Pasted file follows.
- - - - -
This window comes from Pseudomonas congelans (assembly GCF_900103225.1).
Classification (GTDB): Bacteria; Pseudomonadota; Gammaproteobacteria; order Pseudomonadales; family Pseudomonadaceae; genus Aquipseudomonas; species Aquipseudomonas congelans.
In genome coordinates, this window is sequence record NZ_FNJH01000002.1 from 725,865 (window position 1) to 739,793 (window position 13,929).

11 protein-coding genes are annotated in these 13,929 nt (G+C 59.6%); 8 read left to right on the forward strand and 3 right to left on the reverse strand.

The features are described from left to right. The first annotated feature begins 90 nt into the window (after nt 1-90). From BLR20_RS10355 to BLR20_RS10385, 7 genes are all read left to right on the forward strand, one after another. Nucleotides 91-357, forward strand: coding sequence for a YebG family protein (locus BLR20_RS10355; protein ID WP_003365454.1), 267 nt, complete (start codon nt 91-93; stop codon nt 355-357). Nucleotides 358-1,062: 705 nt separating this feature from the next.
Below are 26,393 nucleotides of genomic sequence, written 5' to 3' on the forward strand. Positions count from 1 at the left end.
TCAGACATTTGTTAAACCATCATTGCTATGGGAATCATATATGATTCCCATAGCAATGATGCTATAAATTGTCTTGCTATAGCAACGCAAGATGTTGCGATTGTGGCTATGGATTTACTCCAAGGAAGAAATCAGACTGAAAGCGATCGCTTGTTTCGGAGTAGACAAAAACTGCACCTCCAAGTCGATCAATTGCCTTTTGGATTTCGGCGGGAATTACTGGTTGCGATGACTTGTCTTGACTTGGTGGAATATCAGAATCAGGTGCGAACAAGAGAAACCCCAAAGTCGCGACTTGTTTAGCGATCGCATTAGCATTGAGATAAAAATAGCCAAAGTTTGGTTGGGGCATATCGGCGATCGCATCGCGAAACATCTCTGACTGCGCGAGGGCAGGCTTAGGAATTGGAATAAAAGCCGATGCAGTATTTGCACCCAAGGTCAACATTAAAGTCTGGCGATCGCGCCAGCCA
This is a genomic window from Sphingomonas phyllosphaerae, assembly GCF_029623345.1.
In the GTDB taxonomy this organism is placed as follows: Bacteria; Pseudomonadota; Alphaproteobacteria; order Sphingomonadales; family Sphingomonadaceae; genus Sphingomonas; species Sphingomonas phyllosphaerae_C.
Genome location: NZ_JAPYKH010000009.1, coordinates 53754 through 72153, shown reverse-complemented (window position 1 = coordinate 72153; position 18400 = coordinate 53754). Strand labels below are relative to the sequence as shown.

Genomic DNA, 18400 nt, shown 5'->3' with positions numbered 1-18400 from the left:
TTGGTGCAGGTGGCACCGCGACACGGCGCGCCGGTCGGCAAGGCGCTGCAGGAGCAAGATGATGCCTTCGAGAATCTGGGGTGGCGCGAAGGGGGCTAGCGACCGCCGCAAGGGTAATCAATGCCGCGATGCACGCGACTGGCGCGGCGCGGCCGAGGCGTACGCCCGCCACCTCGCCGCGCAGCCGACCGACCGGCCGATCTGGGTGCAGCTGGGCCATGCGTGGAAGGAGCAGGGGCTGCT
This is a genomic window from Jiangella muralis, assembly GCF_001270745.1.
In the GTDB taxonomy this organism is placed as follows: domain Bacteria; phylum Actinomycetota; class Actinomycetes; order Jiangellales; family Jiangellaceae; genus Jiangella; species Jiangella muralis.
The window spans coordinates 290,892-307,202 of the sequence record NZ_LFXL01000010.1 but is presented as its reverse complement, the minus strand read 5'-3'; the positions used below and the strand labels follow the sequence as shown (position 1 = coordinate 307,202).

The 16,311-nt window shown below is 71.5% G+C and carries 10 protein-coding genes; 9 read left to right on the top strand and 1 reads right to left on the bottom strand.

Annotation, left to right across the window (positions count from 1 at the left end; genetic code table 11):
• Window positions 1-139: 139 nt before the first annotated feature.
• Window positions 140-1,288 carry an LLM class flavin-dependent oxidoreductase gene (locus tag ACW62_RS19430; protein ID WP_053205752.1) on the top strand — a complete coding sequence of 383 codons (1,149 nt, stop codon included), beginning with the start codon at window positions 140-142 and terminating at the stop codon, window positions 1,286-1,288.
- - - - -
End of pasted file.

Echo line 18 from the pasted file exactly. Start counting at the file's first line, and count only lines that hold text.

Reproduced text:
• Window positions 1-139: 139 nt before the first annotated feature.